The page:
More importantly, a significant proportion of ancient household slaves became free (though partly so slaveholders would not have to keep supporting them). Slaves of Roman citizens freed after age 30 became Roman citizens themselves, and the former slaveholders were responsible to provide them legal, political and financial help. Hereditary aristocrats complained that some of these freed-persons became the “social climbers” of their era. None of these observations diminish the injustice involved in the ancient institution; among ancient household slaves women, in particular, faced exploitation that was at times comparable to that of women household slaves in the U.S. Before the civil war, some U.S. slaves also achieved freedom and even held slaves, but the proportion was tiny compared to the proportion in the Roman Empire. Without exaggerating differences, it should be noted that the range of experiences in ancient Mediterranean slavery differed from that practiced in the Americas.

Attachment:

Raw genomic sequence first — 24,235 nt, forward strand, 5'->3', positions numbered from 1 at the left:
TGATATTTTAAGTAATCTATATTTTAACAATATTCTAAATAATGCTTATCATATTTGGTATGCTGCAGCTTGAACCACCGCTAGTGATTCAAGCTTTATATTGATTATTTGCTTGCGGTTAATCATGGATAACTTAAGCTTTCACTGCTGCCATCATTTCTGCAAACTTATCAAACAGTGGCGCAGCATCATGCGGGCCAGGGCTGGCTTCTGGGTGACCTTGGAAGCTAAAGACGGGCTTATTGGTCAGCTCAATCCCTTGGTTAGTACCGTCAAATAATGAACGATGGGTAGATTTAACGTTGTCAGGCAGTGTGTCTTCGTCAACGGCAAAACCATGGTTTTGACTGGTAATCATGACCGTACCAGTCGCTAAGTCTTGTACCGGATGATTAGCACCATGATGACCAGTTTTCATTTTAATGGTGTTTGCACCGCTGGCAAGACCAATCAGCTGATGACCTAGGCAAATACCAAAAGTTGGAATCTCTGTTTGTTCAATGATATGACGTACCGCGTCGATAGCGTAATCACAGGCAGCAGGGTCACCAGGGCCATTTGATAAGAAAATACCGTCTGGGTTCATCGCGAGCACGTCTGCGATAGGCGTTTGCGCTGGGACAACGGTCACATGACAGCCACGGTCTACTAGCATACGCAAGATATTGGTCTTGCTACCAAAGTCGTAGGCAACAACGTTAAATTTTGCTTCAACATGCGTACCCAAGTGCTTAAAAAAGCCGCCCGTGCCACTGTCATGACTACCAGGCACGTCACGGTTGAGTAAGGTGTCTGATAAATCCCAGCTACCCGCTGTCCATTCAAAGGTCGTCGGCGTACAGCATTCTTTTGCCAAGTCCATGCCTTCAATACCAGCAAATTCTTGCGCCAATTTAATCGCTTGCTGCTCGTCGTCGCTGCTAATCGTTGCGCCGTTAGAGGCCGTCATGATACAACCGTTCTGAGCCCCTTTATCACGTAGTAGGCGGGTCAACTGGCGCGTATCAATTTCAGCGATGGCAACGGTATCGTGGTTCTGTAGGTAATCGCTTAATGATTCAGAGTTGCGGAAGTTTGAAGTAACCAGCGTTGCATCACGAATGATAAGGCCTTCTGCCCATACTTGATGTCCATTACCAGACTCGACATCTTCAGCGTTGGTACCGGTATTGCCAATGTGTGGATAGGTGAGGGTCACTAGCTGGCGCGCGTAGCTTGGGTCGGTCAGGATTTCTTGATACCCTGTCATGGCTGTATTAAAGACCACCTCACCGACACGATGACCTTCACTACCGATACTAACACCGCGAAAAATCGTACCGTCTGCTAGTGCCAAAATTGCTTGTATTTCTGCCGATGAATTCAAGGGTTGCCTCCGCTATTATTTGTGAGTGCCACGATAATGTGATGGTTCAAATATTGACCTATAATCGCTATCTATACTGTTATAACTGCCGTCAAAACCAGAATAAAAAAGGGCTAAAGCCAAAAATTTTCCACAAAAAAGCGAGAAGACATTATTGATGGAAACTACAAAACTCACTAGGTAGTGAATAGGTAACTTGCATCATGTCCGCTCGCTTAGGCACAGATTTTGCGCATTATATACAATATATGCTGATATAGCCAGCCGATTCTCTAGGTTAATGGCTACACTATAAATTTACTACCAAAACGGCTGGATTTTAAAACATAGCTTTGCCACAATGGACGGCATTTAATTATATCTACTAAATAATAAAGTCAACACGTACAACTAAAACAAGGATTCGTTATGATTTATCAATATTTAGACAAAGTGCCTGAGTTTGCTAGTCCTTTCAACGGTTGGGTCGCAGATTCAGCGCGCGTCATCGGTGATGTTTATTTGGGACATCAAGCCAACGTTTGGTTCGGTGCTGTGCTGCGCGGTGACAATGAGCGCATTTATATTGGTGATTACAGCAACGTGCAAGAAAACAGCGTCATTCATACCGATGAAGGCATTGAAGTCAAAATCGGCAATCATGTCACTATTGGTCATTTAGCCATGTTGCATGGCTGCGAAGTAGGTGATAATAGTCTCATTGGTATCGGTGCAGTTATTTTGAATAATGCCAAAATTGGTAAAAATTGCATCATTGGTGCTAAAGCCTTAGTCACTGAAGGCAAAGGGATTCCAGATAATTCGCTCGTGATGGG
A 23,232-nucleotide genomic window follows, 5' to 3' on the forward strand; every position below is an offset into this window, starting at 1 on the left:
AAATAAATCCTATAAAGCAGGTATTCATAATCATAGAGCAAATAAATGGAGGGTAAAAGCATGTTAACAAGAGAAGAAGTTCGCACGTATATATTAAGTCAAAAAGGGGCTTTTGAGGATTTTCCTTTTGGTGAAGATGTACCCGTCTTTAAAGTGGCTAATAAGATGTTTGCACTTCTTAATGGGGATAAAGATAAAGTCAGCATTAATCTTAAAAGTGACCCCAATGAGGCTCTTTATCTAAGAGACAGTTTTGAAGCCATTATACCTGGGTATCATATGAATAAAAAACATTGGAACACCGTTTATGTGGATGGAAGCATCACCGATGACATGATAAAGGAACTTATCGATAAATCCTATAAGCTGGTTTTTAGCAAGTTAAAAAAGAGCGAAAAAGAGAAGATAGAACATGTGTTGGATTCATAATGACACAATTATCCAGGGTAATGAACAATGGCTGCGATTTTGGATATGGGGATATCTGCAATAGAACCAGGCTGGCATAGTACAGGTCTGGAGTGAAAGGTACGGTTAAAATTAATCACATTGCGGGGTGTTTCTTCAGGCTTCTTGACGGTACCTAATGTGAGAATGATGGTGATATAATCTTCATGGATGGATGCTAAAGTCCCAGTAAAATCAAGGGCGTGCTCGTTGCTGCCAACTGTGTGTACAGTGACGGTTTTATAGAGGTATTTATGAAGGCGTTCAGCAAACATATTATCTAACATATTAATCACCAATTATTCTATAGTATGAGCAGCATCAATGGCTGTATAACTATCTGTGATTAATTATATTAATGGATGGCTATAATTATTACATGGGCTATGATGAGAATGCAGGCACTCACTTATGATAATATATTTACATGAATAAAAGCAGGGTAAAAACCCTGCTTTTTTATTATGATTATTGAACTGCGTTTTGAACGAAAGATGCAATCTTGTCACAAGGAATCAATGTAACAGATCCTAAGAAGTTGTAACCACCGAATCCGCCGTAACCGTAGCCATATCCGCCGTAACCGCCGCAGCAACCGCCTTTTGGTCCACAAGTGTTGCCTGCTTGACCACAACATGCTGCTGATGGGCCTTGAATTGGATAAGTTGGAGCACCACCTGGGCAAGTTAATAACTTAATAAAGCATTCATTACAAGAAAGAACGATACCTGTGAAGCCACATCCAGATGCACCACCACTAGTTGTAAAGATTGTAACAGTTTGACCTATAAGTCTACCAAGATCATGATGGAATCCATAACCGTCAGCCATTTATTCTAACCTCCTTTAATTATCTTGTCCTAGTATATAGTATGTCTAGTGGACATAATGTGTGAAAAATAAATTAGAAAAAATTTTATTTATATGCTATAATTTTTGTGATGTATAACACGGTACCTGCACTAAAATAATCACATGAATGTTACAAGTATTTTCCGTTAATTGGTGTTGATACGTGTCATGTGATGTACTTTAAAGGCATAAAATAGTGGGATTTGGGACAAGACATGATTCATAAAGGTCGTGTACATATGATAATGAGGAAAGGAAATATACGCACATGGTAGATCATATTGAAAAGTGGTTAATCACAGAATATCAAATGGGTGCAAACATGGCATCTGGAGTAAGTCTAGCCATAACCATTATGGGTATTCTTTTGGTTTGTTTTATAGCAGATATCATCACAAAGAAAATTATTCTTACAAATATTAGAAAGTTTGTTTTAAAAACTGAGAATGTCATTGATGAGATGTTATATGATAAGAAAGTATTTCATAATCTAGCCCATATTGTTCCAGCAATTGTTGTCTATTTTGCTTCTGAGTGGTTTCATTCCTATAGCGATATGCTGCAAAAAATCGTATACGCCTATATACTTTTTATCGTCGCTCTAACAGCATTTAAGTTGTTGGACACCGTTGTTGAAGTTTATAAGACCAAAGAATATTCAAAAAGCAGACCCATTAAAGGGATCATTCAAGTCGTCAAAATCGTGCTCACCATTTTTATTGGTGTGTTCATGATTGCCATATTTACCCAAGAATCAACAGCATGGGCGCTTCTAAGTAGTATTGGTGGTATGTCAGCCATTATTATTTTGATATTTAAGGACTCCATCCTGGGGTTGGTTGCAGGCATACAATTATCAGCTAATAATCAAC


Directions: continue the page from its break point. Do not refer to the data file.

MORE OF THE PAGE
American slaveholders’ knowledge of ancient slavery was undoubtedly limited. More inexcusably, however, the slaveholders ignored Ephesians’ own context, which went on to demand that slaveholders treat their slaves in the same way! Paul expected believing slaves to take advantage of freedom when they had that opportunity (1 Cor 7:21-23); he also wanted Philemon to free the recently converted Onesimus to help Paul in ministry. But even in our very passage, Paul says that slaves and slaveholders share the same heavenly Lord (Eph 6:9).
Sometimes we are annoyed that Paul did not attack slavery more directly. But we should not forget that these few sentences were not meant to address the institution of slavery itself. Pastors do not counsel someone struggling in their marriage by discussing weddings or marriage-related laws in society. We do not counsel someone struggling with drugs by discussing the legality of drugs, the international sources of drugs, and so forth; we try to help the person deal with their drug problem. Larger structural issues matter, but they are not the immediate subject of our counseling. In the same way, Paul’s letters to real congregations addressed slaves in the situation they were in. These letters do not reveal Paul’s views on the larger question of slavery. Ephesians may, however, imply his views.